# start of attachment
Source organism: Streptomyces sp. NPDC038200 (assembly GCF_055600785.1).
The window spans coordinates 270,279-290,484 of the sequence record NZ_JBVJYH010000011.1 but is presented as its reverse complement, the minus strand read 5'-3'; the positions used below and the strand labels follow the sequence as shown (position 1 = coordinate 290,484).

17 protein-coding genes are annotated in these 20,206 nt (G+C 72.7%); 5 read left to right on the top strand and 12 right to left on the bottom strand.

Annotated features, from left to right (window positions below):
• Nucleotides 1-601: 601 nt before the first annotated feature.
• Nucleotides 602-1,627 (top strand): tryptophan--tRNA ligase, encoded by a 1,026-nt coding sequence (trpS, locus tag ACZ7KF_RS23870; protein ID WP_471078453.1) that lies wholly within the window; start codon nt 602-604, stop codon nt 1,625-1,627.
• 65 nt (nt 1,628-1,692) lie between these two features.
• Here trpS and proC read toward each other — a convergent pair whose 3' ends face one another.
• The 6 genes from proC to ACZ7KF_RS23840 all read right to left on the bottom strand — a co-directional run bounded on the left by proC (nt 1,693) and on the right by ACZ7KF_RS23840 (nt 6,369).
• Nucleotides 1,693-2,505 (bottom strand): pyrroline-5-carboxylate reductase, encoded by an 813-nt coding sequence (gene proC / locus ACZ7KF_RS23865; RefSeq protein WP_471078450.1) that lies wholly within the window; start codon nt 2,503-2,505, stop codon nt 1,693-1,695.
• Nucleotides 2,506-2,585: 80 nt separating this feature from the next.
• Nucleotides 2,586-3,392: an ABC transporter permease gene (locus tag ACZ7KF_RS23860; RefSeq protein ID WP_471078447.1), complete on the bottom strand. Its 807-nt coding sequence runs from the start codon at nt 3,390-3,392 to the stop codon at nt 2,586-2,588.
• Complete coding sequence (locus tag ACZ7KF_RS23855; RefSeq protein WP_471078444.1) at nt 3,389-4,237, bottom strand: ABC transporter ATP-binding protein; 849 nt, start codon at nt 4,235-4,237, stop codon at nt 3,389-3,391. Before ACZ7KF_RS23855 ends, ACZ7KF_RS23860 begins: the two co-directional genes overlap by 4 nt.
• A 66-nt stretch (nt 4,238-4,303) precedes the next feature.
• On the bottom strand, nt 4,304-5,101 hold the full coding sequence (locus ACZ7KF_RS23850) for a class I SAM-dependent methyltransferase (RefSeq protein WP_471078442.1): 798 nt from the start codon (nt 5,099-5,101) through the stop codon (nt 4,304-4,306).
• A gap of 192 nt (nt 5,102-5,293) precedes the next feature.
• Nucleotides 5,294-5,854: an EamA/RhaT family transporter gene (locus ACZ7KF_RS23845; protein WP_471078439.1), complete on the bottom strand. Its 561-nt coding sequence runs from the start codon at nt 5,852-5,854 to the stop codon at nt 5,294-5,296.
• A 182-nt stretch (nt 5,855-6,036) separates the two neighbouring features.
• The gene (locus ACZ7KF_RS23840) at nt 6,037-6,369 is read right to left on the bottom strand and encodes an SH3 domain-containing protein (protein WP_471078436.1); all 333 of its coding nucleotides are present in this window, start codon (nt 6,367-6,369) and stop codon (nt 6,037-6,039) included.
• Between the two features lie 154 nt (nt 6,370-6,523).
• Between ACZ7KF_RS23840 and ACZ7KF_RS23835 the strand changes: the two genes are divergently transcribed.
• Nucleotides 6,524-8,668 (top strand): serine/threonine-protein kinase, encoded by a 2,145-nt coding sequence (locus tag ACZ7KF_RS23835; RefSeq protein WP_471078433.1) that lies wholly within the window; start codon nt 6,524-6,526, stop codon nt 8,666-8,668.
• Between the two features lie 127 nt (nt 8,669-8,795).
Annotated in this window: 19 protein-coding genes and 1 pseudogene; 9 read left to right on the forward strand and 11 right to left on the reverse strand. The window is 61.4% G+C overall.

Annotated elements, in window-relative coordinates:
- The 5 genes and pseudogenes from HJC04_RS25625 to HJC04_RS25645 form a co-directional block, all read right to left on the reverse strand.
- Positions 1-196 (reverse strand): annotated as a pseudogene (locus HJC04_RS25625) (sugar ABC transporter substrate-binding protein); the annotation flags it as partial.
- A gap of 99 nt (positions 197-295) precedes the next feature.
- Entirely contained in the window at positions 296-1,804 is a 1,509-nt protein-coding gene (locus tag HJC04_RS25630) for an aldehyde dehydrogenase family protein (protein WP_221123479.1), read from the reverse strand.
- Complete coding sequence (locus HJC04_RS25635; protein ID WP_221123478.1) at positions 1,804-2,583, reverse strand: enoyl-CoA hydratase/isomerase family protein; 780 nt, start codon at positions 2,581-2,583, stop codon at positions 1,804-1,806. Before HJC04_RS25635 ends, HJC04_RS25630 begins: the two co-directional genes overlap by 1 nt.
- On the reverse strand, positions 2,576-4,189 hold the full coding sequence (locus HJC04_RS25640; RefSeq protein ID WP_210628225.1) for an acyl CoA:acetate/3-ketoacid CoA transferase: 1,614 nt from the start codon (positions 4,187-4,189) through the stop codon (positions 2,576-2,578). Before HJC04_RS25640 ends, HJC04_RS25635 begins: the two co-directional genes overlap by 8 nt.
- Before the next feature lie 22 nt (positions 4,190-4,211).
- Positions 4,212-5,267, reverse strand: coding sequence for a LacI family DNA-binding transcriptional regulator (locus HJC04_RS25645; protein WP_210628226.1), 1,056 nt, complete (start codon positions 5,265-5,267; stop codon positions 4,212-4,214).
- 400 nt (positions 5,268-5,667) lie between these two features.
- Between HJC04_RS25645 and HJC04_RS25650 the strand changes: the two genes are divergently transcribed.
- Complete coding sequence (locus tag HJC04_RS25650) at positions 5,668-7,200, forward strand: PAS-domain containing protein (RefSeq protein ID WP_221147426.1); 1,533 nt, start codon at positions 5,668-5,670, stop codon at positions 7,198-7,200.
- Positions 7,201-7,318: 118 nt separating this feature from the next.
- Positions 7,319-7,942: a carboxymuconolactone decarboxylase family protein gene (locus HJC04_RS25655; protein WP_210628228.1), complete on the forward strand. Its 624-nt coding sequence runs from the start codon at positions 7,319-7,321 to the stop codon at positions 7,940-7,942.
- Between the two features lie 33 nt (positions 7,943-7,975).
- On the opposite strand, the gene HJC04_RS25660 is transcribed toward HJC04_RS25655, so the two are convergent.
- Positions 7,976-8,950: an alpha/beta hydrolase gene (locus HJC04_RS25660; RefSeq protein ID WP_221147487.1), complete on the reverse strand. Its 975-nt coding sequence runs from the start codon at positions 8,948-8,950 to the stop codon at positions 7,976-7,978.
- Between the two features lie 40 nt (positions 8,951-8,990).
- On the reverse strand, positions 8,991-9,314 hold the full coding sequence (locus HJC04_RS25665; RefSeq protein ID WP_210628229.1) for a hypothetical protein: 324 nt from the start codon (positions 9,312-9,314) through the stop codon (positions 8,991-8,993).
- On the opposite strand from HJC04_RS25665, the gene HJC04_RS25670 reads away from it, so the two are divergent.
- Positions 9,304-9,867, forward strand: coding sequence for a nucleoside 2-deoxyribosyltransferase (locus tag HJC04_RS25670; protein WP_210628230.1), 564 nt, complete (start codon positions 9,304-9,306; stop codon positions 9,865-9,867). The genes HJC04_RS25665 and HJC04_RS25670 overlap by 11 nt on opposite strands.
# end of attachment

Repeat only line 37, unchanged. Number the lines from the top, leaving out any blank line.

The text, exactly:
- Positions 7,201-7,318: 118 nt separating this feature from the next.